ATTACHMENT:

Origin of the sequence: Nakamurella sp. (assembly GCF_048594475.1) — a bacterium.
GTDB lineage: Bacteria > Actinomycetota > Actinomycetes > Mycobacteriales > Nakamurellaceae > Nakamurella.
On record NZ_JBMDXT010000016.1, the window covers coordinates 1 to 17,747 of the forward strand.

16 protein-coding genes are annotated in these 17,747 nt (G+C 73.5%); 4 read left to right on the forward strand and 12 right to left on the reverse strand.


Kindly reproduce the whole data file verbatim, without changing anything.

Origin of the sequence: Nakamurella sp. (assembly GCF_048594475.1) — a bacterium.
GTDB lineage: Bacteria > Actinomycetota > Actinomycetes > Mycobacteriales > Nakamurellaceae > Nakamurella.
On record NZ_JBMDXT010000016.1, the window covers coordinates 1 to 17,747 of the forward strand.

16 protein-coding genes are annotated in these 17,747 nt (G+C 73.5%); 4 read left to right on the forward strand and 12 right to left on the reverse strand.